Butterflies have suffered in last year’s cold and wet weather, having their worst year since 1976.

The relentless weather meant that summer species of butterfly struggled to find food, shelter and mating opportunities. The UK butterfly monitoring scheme discovered that only four of 56 species studied saw an increase in population size. The UK’s rarest butterflies suffered the most, with one species, The black hairstreak, falling in numbers by 98% compared to 2011.

    However, more widespread species of butterfly also suffered, with the numbers of Common blue falling by 60% and cabbage whites falling by half.

    The head of monitoring at Butterfly Conservation who carries out the monitoring with the Centre for Ecology and Hydrology said that the weather halted the progress of the recent conservation efforts. He also stated that any tangible recovery would be more difficult than ever, given the fact that almost three-quarters of UK species are at a historically low ebb.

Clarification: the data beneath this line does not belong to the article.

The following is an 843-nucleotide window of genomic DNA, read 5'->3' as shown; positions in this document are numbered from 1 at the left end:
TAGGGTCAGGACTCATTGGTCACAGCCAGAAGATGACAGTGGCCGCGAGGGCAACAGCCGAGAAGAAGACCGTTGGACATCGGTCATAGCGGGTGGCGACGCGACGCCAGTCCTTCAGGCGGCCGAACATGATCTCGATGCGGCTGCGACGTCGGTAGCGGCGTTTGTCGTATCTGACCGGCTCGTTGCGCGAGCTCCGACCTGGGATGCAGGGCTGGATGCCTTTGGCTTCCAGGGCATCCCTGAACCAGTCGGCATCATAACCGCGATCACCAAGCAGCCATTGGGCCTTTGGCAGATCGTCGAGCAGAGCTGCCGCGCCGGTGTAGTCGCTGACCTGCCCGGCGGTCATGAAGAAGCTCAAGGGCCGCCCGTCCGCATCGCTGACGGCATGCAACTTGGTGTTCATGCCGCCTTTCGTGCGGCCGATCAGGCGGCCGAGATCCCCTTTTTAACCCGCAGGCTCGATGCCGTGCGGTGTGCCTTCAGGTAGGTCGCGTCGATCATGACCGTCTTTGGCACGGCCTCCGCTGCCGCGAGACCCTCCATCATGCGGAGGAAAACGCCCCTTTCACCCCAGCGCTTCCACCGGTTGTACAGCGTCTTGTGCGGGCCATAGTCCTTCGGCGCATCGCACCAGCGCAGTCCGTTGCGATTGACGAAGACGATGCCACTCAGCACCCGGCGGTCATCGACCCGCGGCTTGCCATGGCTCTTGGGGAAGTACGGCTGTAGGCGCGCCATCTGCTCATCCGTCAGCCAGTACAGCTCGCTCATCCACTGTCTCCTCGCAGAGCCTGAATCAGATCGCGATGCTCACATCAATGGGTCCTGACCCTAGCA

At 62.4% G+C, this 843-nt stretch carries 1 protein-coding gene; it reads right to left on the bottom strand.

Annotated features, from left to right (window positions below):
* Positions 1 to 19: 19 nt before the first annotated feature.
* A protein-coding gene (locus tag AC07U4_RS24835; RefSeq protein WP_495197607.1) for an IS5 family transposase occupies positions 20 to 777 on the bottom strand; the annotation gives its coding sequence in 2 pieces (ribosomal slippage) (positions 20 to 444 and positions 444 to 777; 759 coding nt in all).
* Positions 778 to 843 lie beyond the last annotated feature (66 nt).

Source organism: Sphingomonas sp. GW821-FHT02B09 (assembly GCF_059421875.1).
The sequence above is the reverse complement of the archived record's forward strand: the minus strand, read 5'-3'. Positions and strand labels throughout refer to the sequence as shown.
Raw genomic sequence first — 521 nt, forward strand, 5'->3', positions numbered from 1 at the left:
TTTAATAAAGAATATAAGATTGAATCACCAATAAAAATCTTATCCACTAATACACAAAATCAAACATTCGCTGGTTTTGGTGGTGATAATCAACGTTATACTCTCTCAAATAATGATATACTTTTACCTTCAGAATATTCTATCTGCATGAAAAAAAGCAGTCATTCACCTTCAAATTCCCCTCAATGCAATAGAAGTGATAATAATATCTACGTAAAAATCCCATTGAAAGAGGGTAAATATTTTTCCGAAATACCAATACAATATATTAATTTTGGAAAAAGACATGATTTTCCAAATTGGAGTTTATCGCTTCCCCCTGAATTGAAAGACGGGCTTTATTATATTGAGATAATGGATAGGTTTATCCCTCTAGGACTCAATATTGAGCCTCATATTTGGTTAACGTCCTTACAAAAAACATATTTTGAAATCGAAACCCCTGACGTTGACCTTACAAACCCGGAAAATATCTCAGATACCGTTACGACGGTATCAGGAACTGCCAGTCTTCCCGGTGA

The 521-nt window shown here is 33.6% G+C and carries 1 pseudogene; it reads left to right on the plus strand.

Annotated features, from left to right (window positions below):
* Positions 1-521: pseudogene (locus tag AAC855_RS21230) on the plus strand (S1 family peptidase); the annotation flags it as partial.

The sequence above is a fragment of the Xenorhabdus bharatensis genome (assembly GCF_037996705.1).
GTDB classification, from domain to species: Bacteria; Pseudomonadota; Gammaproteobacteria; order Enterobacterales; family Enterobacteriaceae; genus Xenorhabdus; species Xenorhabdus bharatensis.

The charity said that species already suffering now face a real threat of becoming extinct. Out of all 56 species, 52 saw populations decline compared with 2011, with 13 experiencing their worst year in records dating back to 1976.

Meadowmat image

    Meadowmat is an excellent resource for pollinating insects and laying just a small area in your garden will provide an excellent source of pollen for visiting insects, and provide vital food and shelter that native butterflies require. Not only that, Meadowmat looks beautiful too, with 34 species of wild flowers and native grasses.

   Do your part for UK butterflies today by allocating a small section of your garden and letting it go wild.